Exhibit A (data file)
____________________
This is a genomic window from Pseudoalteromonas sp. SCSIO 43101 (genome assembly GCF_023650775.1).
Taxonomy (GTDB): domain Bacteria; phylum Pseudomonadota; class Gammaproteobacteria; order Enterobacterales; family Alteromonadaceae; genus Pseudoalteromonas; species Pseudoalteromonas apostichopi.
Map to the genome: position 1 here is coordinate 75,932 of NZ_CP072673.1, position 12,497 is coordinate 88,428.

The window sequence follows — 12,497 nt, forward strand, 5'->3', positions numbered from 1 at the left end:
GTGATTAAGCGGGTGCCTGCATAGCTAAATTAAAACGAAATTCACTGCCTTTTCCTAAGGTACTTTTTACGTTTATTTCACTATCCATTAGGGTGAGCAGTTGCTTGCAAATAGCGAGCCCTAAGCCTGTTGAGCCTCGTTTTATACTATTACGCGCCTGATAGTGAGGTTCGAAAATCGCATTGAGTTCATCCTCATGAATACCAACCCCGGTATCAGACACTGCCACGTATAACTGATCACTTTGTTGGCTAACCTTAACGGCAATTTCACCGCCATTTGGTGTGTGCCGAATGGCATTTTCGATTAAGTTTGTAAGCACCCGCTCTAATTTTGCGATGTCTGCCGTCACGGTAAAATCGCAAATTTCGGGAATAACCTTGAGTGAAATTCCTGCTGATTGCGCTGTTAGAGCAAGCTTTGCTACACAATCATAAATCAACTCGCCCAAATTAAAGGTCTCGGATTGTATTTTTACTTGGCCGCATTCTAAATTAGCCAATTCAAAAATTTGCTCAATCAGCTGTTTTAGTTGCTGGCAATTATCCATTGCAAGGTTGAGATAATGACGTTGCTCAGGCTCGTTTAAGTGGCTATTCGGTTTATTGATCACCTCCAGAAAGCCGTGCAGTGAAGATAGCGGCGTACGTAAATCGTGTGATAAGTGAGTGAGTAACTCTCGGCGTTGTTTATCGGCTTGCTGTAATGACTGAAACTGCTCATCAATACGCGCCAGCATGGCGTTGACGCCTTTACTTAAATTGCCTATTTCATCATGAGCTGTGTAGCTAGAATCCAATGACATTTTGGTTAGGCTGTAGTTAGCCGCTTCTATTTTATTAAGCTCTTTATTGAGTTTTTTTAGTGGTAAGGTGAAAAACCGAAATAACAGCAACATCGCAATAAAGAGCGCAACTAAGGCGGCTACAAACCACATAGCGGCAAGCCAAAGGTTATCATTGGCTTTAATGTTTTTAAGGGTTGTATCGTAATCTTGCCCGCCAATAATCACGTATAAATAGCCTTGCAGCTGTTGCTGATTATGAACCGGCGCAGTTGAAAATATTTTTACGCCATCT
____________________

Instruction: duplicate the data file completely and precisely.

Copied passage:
This is a genomic window from Pseudoalteromonas sp. SCSIO 43101 (genome assembly GCF_023650775.1).
Taxonomy (GTDB): domain Bacteria; phylum Pseudomonadota; class Gammaproteobacteria; order Enterobacterales; family Alteromonadaceae; genus Pseudoalteromonas; species Pseudoalteromonas apostichopi.
Map to the genome: position 1 here is coordinate 75,932 of NZ_CP072673.1, position 12,497 is coordinate 88,428.

The window sequence follows — 12,497 nt, forward strand, 5'->3', positions numbered from 1 at the left end:
GTGATTAAGCGGGTGCCTGCATAGCTAAATTAAAACGAAATTCACTGCCTTTTCCTAAGGTACTTTTTACGTTTATTTCACTATCCATTAGGGTGAGCAGTTGCTTGCAAATAGCGAGCCCTAAGCCTGTTGAGCCTCGTTTTATACTATTACGCGCCTGATAGTGAGGTTCGAAAATCGCATTGAGTTCATCCTCATGAATACCAACCCCGGTATCAGACACTGCCACGTATAACTGATCACTTTGTTGGCTAACCTTAACGGCAATTTCACCGCCATTTGGTGTGTGCCGAATGGCATTTTCGATTAAGTTTGTAAGCACCCGCTCTAATTTTGCGATGTCTGCCGTCACGGTAAAATCGCAAATTTCGGGAATAACCTTGAGTGAAATTCCTGCTGATTGCGCTGTTAGAGCAAGCTTTGCTACACAATCATAAATCAACTCGCCCAAATTAAAGGTCTCGGATTGTATTTTTACTTGGCCGCATTCTAAATTAGCCAATTCAAAAATTTGCTCAATCAGCTGTTTTAGTTGCTGGCAATTATCCATTGCAAGGTTGAGATAATGACGTTGCTCAGGCTCGTTTAAGTGGCTATTCGGTTTATTGATCACCTCCAGAAAGCCGTGCAGTGAAGATAGCGGCGTACGTAAATCGTGTGATAAGTGAGTGAGTAACTCTCGGCGTTGTTTATCGGCTTGCTGTAATGACTGAAACTGCTCATCAATACGCGCCAGCATGGCGTTGACGCCTTTACTTAAATTGCCTATTTCATCATGAGCTGTGTAGCTAGAATCCAATGACATTTTGGTTAGGCTGTAGTTAGCCGCTTCTATTTTATTAAGCTCTTTATTGAGTTTTTTTAGTGGTAAGGTGAAAAACCGAAATAACAGCAACATCGCAATAAAGAGCGCAACTAAGGCGGCTACAAACCACATAGCGGCAAGCCAAAGGTTATCATTGGCTTTAATGTTTTTAAGGGTTGTATCGTAATCTTGCCCGCCAATAATCACGTATAAATAGCCTTGCAGCTGTTGCTGATTATGAACCGGCGCAGTTGAAAATATTTTTACGCCATCT